Thatching the Great Barn at Wimpole Home Farm

 

Thatching the Great Barn

Thatching the Great Barn

Recently the Great Barn at Home Farm was thatched…actually it was an interim renovation as it had been completely re-thatched in the early 1980s with reed. Reed thatching tends to last at least 50 years but will need some occasional maintenance which may in fact make it last a lot longer. So this interim thatching was a little late but certainly not too late.

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Types of thatching material

Mostly thrashed wheat straw was used in the shires including Cambridgeshire. It generally does not last as long as reed, maybe 15-25 years. Then there is the wheat reed (which in fact is long straw wheat varieties with the leaves stripped from the stems), this will last 20-30 years and also of course the water reed which can last up to 50 years or maybe a bit longer depending on if it’s been maintained on a regular basis.

The ridge can be made of straw but it’s preferable to use sedge as this is much more hard wearing. There are many other materials used for thatching depending on which part of the country you may live in- heather, sods, flax, broom and others are suitable. The old fashioned fixing method is iron pins initially then bent hazel rods.

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Tools of the trade

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Inserting new reed where needed.

 

 

 

 

 

 

The tools are fairly simple- beating paddles, shears, hammers of all descriptions and ladders. When maintaining the thatch (certainly with water reed) where there are areas that are soft more new reed is inserted.

Sedge top

Sedge top

Fixing the hazel rods

Fixing the hazel rods

 

 

 

 

 

 

On the Great Barn sedge was used for the ridge which was then fixed down with bent hazel rods and then trimmed.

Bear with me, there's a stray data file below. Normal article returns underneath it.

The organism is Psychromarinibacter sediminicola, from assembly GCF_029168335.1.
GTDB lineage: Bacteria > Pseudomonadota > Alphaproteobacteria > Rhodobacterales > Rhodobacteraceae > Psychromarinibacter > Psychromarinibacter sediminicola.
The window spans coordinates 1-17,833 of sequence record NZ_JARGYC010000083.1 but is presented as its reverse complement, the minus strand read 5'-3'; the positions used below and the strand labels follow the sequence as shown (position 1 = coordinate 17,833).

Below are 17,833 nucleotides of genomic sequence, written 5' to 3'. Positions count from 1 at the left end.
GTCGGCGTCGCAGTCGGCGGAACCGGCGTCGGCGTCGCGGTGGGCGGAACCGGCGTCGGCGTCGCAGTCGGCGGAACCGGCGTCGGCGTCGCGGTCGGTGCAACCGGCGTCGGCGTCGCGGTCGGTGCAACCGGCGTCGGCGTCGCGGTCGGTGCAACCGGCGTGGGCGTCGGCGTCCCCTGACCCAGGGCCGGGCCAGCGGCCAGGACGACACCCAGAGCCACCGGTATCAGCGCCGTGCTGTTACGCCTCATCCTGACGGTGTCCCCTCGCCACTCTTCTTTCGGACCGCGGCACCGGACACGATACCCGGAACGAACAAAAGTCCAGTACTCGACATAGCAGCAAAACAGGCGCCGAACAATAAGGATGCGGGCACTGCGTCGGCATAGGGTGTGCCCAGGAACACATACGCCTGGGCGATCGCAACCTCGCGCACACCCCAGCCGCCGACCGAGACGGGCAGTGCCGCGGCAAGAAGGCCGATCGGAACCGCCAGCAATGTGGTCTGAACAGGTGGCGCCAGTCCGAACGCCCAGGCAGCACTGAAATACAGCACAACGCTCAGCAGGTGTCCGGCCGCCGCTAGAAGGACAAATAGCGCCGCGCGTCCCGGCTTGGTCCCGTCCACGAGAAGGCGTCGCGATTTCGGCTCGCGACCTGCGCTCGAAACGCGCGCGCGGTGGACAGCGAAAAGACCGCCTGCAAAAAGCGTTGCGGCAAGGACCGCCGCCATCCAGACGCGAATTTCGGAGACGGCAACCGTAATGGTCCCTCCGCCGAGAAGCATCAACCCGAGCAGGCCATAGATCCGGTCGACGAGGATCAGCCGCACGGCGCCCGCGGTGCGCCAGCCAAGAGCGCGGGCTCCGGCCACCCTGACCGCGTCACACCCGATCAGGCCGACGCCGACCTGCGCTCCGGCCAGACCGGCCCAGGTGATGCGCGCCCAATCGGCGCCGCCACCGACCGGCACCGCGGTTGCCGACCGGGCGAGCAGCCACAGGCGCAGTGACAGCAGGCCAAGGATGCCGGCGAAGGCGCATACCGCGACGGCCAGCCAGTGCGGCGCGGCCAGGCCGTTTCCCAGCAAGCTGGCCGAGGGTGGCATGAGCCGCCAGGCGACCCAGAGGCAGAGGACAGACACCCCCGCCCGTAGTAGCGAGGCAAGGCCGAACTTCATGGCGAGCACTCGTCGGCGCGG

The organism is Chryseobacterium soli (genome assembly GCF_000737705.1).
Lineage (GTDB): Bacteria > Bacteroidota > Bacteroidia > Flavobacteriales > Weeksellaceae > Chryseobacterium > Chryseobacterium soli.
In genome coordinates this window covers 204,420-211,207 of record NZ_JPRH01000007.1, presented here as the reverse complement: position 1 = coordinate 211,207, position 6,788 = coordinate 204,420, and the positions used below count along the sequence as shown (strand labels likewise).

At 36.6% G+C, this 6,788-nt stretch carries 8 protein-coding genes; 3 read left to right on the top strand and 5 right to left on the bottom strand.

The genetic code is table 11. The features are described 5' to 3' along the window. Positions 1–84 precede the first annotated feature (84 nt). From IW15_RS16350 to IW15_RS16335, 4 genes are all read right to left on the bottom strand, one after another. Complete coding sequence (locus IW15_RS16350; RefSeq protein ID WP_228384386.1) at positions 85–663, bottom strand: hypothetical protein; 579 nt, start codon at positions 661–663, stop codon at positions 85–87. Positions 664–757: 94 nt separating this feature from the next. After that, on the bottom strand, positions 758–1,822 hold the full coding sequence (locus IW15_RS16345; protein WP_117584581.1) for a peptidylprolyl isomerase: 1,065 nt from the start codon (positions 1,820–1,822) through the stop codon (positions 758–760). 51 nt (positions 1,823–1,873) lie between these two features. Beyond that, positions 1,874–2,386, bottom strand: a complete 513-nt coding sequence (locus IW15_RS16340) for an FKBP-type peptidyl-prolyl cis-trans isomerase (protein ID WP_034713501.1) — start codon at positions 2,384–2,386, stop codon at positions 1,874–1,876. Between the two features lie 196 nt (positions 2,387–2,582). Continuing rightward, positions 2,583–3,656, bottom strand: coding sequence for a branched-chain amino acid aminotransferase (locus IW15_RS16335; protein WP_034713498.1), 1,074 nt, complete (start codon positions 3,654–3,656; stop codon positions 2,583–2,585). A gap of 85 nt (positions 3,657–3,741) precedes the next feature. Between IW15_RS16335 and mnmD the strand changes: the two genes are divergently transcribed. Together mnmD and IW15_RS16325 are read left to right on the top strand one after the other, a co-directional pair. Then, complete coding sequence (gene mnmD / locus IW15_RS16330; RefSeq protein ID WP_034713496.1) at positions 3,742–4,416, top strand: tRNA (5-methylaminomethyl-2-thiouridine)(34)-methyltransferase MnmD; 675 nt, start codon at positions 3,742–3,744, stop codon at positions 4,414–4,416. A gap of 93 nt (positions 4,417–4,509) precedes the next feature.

Adding the netting

Adding the netting

Once the whole Great Barn roof had been renovated it was time to add the modern rabbit netting which has to be put on to stop the birds pulling the thatch apart as they quite like nesting in it.

It’s interesting to note that the big estates preferred to use water reed and I guess any well-to-do gentleman with a fine house would have used the same. It was only the ordinary houses that used wheat straw and certainly many of the farm houses and cottages were thatched, they even thatched the hay and wheat ricks. A good indication as to whether a house or cottage was thatched is to look at the roof pitch… the steeper the pitch the more likely it was thatched.

About Sadeik

You may ask why "Sadeik" well it means friend in arabic. Worked in Jordan a lot doing tree surgery you see. I have worked in forestry since I left school with a two years in Telecom. Went back to forestry and tree surgery as it may not have paid as much but was far more interesting and dangerous. Spent a lot of years mountaineering, caving and canoeing too. At 29 I went to Bangor University to study Forestry and soil science then did an MSc in Water engineering all very interesting. By a quirk of fate in 1995 ended up helping sort out the woodland and park at Wimpole, funny thing was then I only intended to stay six months or so, but 18 years later I'm still here learning all the time. That's the best bit, if I wasn't able to learn something new every year I would not have stayed and as you get older you realise that the grass is not so green in the next field after all. In fact my patch is getting greener while much of the rest is getting browner.
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